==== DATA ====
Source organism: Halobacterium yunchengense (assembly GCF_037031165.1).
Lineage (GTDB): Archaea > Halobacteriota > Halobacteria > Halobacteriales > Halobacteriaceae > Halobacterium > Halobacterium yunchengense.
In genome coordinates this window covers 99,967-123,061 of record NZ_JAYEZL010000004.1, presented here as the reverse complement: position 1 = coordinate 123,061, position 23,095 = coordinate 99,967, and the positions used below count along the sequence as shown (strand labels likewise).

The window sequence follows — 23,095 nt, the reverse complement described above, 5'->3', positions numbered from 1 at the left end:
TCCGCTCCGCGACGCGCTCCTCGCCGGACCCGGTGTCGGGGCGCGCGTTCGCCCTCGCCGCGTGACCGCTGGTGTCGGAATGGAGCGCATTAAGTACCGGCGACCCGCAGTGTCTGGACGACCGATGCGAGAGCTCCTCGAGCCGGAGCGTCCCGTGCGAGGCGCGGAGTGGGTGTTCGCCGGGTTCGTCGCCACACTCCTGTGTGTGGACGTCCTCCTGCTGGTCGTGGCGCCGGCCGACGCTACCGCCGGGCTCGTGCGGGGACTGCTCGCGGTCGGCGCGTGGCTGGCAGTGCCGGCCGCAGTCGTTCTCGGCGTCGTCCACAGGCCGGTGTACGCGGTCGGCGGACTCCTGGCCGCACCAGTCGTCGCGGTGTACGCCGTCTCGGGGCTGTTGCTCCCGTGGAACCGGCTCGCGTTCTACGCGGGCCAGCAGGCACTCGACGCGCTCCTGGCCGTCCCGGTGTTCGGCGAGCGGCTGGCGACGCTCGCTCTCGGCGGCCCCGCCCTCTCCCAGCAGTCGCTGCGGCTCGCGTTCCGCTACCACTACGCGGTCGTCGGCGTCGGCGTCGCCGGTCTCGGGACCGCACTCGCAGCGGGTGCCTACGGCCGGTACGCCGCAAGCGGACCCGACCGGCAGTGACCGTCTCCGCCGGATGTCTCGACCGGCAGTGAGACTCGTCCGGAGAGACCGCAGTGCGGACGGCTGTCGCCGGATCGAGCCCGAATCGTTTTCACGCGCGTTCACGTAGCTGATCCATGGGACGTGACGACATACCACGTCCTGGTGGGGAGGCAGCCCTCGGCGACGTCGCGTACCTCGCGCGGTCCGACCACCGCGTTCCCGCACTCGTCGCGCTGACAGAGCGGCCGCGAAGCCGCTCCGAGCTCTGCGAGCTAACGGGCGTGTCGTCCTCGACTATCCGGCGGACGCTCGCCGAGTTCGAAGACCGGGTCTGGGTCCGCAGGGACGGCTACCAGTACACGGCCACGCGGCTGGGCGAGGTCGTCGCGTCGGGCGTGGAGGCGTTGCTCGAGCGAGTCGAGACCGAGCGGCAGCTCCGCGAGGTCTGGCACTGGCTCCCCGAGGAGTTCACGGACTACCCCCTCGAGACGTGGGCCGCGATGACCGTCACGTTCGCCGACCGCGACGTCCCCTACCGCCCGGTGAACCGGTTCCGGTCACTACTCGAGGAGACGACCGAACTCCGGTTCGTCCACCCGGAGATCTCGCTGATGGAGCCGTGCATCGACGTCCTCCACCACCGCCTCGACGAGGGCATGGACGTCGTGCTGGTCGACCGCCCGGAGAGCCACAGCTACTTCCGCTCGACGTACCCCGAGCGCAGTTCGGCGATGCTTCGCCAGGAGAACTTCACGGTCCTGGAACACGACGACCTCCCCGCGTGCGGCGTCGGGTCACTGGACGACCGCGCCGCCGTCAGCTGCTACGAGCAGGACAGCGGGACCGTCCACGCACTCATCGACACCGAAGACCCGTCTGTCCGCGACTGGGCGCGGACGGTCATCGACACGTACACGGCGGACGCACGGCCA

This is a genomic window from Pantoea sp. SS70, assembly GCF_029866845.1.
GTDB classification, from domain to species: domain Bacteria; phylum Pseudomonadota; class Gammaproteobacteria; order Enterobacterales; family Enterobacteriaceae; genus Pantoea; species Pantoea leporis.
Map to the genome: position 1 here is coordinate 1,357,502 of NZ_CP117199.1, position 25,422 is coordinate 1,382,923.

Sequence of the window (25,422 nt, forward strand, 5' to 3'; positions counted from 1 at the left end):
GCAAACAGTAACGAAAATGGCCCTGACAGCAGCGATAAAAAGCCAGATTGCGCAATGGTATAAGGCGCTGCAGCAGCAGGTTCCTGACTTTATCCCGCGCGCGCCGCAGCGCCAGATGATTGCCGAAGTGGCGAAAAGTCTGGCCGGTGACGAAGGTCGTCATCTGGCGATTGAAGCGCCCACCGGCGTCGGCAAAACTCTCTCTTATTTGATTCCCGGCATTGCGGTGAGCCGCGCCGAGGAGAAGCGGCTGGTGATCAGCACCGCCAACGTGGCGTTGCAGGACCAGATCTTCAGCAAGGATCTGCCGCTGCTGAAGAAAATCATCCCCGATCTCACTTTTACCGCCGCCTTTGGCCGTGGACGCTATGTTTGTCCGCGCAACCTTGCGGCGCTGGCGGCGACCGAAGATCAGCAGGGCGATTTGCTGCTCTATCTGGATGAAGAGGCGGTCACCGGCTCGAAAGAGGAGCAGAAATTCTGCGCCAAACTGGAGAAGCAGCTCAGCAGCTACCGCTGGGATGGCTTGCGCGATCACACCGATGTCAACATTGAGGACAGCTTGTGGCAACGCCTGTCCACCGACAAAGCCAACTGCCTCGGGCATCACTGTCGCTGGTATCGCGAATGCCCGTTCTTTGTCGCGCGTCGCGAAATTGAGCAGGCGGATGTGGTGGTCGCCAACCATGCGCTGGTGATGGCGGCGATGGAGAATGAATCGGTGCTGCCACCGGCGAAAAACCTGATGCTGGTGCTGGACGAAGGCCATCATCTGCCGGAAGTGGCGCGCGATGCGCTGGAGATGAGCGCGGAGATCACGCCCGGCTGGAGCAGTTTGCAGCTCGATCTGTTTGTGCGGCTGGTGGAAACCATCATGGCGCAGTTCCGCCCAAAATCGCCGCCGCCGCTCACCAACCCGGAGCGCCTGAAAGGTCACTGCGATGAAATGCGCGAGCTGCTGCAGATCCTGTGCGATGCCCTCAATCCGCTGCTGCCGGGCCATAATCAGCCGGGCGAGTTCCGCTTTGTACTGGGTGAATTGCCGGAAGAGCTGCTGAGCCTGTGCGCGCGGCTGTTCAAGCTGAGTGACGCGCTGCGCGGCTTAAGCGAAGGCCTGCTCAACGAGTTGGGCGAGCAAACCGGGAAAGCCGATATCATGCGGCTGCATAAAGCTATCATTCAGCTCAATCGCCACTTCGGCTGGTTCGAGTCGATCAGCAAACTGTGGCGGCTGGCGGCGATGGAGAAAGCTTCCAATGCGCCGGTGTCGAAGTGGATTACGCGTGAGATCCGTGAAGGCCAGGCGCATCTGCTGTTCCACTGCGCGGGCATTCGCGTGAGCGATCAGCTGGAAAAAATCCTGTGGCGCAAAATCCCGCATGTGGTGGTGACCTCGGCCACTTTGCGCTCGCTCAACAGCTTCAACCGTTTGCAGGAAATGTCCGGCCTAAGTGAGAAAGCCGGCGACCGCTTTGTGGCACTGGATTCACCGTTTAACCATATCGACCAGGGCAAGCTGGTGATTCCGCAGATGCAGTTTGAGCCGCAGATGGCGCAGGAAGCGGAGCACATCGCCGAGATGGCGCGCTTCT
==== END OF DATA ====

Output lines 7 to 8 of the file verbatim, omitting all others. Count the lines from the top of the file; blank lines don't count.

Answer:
GTDB classification, from domain to species: domain Bacteria; phylum Pseudomonadota; class Gammaproteobacteria; order Enterobacterales; family Enterobacteriaceae; genus Pantoea; species Pantoea leporis.
Map to the genome: position 1 here is coordinate 1,357,502 of NZ_CP117199.1, position 25,422 is coordinate 1,382,923.